According to Josh Kairoff of Display Engineering and a consultant to Datacolor, maker of the Spyder3TV, this product is intended to aid consumers in setting the basic picture controlsbrightness, contrast, color, and tintrather than provide an accurate grayscale calibration. It's also intended as an educational tool to help consumers understand the basics of good video imagery.
On the other hand, Gregg Loewen, who helped develop the Spyder system, says it was designed for grayscale calibration as well. It has worked pretty well in his experience as a calibrator and calibration instructor, but he admits he has not tested it for accuracy lately.
I haven't used the Spyder3TV myself, but from what I've heard from most of my sources, it's not suitable for calibrating the grayscale of a TV. To get decent results in that process, you need to spend a lot more than $100 on a colorimeter, of which there are two typestristimulus and spectroradiometer. A tristimulus colorimeter such as the Spyder3TV is sensitive to specific colors of red, green, and blue, so if a display uses different RGB colors, the meter's software needs accurate offsets to adjust for that.
On the other hand, a spectroradiometer is sensitive to a wide range of colors, which makes it generally more accurate with a variety of display types. The least expensive spectroradiometer is the X-Rite ColorMunki Display (seen here in its tripod mount), which costs around $500.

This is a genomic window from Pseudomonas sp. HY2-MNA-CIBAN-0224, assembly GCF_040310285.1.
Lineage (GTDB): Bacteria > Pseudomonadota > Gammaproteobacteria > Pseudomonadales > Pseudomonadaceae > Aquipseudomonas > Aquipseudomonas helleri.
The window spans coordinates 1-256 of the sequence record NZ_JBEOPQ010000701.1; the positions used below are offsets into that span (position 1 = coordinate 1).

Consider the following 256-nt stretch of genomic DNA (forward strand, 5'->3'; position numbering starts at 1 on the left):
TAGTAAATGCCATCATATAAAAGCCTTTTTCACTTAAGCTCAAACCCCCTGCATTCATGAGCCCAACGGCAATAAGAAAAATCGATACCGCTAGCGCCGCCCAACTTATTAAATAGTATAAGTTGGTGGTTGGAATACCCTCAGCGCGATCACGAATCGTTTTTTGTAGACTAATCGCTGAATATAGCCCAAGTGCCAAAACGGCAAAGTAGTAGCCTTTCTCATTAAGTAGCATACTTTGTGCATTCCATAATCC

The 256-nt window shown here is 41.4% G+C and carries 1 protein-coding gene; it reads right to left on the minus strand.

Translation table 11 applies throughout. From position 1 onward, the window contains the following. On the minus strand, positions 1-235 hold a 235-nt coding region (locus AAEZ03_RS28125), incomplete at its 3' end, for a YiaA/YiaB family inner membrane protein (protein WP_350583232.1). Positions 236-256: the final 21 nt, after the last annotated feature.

Of course, you can spend thousands or even tens of thousands of dollars on a spectroradiometer such as the Konica Minolta CS-200 and Photo Research PR-650 we use for our display reviews. And don't forget that a good grayscale calibration also requires some significant training to know what you're doing.
The good news is that many modern flat panels perform fairly well when you select the Movie or Cinema picture mode and adjust the brightness and contrast controls using a setup disc like Spears & Munsil's High-Definition Benchmark, Disney's Wow, or the THX Optimizer feature found on all THX-certified DVDs and Blu-rays. Optimizing these basic controls in the Movie or Cinema picture mode will usually get you better results than trying to do a full grayscale calibration with an inaccurate colorimeter.
Regarding the TC-P54G25 specifically, it has no Movie or Cinema picture mode when displaying 2D material; instead, it provides a THX mode, which should be the most accurate picture mode. (In 3D mode, THX mode becomes Cinema mode, and it cannot be calibrated separately.) Tom Norton reviewed the 50-inch version for Home Theater, and he found that the THX mode was surprisingly incorrect and could be improved with calibration; see his measurement and calibration results here. But I don't think you'll get the results he did using something like a Spyder3TVthe computer might indicate a good result, but the picture itself could well look worse.
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